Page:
Friday, February 15, 2013

MiM Mail: Pregnant and matching, oh my!

Hi MiM,

I also have a Rank List dilemma...

I am a fourth year medical student applying for a categorical spot in Child Neurology. I just found out I am pregnant with #1! We were not really trying but it was a pleasant surprise, despite the fact that I am due in early October which will be four months into my intern year, yikes!  So, I will be entering residency visibly pregnant and then after a too brief maternity leave, I will have to finish intern year with a newborn. Ideal? No. But I am not going to take the year off and I am lucky in that my husband is further along in his medical career and will have a more flexible schedule than me. We have NO IDEA where we will end up as there are relatively few spots in Child Neuro thus I applied widely and will be ranking programs from coast to coast. By matching categorical that means I do Peds for two years followed by three years in Neurology but at the same institution.  I know that Peds tends to be more family friendly than some other programs but I got a sense that some programs were much more supportive than others. None of the programs I interviewed at are aware of my pregnancy as I just found out myself.  I don't think I need to disclose this and fear that it would only hurt my chances of ranking.... But if anyone has been in a similar situation or thinks that I am wrong I would love to hear her advice.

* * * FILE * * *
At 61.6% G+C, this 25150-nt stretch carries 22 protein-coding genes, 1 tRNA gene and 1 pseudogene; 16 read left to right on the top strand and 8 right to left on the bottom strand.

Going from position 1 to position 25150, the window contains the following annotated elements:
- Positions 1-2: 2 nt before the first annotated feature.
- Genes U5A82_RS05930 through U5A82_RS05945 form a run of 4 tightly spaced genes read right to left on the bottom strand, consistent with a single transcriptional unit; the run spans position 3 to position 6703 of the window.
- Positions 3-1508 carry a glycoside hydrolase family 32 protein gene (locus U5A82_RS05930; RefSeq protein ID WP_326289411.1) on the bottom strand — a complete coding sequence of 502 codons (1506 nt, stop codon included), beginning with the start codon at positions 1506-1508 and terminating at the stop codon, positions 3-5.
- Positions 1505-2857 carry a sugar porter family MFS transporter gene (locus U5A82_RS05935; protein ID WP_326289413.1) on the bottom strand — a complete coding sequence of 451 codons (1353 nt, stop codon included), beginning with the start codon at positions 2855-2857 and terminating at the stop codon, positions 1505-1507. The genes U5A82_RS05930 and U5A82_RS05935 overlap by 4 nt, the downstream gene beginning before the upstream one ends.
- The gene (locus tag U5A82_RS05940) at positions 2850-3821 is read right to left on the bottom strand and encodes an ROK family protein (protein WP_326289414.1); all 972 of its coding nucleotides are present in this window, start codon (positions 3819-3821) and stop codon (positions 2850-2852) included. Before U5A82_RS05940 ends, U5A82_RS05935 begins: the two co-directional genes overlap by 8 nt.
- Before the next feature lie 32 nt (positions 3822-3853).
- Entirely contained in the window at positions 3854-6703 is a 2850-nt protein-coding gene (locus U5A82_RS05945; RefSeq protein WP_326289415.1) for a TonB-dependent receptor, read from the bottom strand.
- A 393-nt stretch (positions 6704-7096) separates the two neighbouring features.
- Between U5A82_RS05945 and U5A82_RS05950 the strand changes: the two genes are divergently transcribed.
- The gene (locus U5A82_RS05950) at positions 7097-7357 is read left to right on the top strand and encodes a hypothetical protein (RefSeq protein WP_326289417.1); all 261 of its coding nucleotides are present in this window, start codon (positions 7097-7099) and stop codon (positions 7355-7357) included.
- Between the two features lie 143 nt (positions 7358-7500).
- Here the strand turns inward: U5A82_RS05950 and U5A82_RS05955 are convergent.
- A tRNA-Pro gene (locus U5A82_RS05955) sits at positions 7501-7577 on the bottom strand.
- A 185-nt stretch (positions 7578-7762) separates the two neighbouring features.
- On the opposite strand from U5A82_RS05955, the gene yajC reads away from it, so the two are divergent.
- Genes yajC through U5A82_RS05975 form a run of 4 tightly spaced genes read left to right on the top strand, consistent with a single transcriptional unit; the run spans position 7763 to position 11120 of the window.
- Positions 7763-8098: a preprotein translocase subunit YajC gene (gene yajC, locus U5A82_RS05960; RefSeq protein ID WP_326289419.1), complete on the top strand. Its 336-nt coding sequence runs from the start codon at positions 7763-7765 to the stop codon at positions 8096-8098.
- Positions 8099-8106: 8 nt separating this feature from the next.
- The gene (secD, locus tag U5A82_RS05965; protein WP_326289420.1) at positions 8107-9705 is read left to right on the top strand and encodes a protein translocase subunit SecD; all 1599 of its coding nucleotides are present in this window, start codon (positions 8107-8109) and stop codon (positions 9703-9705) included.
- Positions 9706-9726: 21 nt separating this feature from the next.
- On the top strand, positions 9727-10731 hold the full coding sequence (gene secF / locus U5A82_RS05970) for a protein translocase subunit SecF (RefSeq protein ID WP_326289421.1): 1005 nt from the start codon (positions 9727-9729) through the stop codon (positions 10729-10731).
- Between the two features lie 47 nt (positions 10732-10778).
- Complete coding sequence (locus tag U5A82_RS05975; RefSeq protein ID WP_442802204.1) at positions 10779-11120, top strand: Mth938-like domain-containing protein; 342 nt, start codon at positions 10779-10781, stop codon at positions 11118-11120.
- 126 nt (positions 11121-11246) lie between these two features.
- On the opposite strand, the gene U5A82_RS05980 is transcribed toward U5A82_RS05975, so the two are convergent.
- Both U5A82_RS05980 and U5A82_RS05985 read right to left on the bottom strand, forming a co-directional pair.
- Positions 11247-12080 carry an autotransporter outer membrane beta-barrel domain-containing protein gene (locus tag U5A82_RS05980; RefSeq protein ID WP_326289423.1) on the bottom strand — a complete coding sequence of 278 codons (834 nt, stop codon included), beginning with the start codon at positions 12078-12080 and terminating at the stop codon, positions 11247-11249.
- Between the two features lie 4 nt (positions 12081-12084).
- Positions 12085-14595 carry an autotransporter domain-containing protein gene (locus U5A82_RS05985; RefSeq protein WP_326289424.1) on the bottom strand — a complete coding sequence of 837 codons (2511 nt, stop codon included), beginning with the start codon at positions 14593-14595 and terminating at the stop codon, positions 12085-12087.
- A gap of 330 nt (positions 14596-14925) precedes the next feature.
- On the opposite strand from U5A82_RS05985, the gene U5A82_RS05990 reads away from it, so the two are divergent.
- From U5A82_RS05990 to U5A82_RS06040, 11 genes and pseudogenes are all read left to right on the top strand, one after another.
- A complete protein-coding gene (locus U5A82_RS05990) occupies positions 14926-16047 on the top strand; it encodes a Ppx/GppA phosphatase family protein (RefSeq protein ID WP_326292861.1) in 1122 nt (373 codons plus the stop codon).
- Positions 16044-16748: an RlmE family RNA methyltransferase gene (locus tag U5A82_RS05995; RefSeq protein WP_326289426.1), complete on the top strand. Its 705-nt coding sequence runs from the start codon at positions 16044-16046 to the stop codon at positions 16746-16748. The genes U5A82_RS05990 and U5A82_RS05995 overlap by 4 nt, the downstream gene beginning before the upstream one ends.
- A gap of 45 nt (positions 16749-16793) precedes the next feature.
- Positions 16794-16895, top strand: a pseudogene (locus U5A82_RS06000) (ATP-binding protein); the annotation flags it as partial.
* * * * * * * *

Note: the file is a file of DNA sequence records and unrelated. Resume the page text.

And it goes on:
My other question is whether or not I should let the "family feel" of each program influence my rank order. Several of my top programs are very academic and I think the residents tend to be a bit younger (thus less likely to have families already) and so I wonder if it will be an issue for me to be pregnant/out for maternity/breast-feeding/etc. Part of me thinks that intern year going to be difficult no matter where I go and that I'll figure it out and make whatever I need to work. But the other part of me (the emotional, tired, newly pregnant part) wants to be a program that will be supportive and celebrate with me. I feel like I did interview at programs like that but they were mainly General Peds programs.  Thus I would have to take an extra year to complete Peds and then reapply for Child Neuro fellowship as an advanced candidate in a year. I'm not crazy about the idea of taking an extra year to train when I already know what I want to do.  Nor do I want to have to reapply and interview again. Furthermore, I think it would be disruptive to my husband's career to have to move again in three years as well. But again, if anyone has been through a similar situation or has any advice I would love to hear it.

Many thanks,
Pregnant and matching, oh my!

7 comments: